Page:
As Saturday's race approached, things weren't looking good for the Run of the Mill 5K. The weather was slated to be stormy all day Saturday. "Bring a towel, a hat, and a change of clothes," Chad suggested on Facebook. But when Chad showed up at my door at 7:20 to give me a ride to the race, it seemed for a moment that our fortunes were changing. The rain had stopped, and the weather websites showed the rain holding off until well after our 9:00 start.
We arrived at the lovely Murray's Mill just before 8, and had to wait a few minutes for the volunteers to get organized so we could sign in.
|We hoped this sign wasn't foreshadowing our race pace|
Fortunately, we still had plenty of time to preview the course, which we'd never seen before and hadn't been able to find a map of in advance. The race website says it's "run on mowed fields and trails around the beautiful and historic Murray's Mill." How hilly are they? How rough? We didn't know. In fact, we had a hard time figuring out where the course was: No one seemed to know for sure. Finally someone pointed us in the general direction we'd be running, so we headed off on a preview/warmup run.
|Here Chad runs the wrong direction around the first loop of the course|
At one point along the preview we had to make a hairpin turn around a fence and run down past the mill. It seemed clear enough at a leisurely preview pace, but this turn ended up being less obvious at race pace. One thing was certain: It really was a beautiful course, running along open fields, the shores of a pristine pond, past the historic mill, and through lush forests. And the rain seemed to be holding off.
We ran what we were pretty sure was the full course, which Garmin measured as 3.2 miles. In fact we had run the first loop backwards, but that turned out not to matter much. It was 8:45 a.m.; all we needed to do now was find the starting line.
|Where's my corral?|
As you can see from the photo, it was next to an old barn. Since it was a cross-country course, they lined us up all in a row, about 35 people wide and only 2 or 3 deep. We could see the finish tents from the start, and while the race director was making final announcements, a huge gust of wind blew one of the tents across the field below us. We all giggled as the timing crew chased it down. Finally everything was tied down and they started the race.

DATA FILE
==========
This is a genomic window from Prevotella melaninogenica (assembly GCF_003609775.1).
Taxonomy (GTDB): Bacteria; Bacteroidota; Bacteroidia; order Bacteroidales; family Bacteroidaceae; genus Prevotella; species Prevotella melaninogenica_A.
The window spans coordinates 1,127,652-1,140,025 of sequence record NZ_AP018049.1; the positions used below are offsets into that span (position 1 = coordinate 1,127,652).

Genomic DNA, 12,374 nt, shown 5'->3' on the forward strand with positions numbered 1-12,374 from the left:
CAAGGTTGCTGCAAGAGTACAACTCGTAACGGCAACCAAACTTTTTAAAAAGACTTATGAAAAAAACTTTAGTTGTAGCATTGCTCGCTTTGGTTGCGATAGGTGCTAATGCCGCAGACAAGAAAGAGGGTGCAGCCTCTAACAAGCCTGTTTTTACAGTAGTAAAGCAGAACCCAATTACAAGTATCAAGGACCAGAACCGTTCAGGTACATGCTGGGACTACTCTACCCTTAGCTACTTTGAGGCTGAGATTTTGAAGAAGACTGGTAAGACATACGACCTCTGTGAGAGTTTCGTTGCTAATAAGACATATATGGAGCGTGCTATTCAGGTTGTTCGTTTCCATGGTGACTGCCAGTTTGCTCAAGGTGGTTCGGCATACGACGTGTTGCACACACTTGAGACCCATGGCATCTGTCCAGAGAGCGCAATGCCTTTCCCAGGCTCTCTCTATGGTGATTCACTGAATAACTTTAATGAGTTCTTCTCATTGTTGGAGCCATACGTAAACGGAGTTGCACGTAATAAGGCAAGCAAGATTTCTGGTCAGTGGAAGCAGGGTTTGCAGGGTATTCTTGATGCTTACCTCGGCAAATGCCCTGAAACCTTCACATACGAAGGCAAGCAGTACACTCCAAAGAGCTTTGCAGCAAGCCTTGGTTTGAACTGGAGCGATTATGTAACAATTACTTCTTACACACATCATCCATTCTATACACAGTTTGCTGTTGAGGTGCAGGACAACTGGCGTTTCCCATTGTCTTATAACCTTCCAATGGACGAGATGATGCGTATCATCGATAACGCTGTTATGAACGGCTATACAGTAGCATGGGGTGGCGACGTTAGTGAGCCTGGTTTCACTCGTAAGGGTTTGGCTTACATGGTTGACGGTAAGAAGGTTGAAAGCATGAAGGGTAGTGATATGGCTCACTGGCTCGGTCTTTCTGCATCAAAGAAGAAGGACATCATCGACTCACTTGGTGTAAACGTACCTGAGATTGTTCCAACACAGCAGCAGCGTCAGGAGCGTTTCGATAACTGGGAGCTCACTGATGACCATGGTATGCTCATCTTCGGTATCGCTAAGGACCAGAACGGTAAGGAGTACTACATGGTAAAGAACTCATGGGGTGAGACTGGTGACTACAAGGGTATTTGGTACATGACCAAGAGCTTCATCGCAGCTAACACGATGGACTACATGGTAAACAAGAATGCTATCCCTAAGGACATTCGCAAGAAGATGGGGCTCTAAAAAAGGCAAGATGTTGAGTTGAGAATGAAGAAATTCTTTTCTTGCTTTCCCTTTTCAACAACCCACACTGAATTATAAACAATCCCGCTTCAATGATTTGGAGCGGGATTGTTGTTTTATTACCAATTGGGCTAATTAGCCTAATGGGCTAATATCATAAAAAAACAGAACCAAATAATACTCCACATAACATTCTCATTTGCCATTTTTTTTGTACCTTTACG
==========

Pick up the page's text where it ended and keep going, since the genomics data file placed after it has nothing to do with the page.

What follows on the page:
It was the sort of start I hadn't experienced since my days on my high school cross-country team: A mad dash across a field, everyone trying to establish position before the trail narrowed. When the dust (or mud, as the case may be) settled, I was in third place, with just two highschoolers in front of me. As I climbed the first hill through a field and headed back down the other side, I could hear footsteps behind me. I hoped it was Chad, and in a few more moments my hunch proved true, and Chad was next to me telling me I had a good shot at third overall. As I grunted an acknowledgment, I was thinking he might have a better shot. My timer beeped indicating Mile 1 was over: 6:59. Not bad for a trail race.
Chad noticed the highschoolers up ahead were looking a little lackadaisical. Maybe we could catch them. We seemed to be gaining ground on them as we passed back through the mill area near the start. Chad had pulled about 10 meters ahead of me, and the two leaders were perhaps 20 meters ahead. They ran straight past the fence where we were supposed to make a hairpin turn! Or maybe we weren't supposed to turn there. There were no course spotters directing us, and there was no sign indicating a turn. The trail crested a hill and headed back down towards the start-finish area. This was definitely not right. I could see Chad and the two highschoolers heading towards the finish line, but the timer turned them around. Chad later told me he asked him where they were supposed to go. The answer: "I don't know."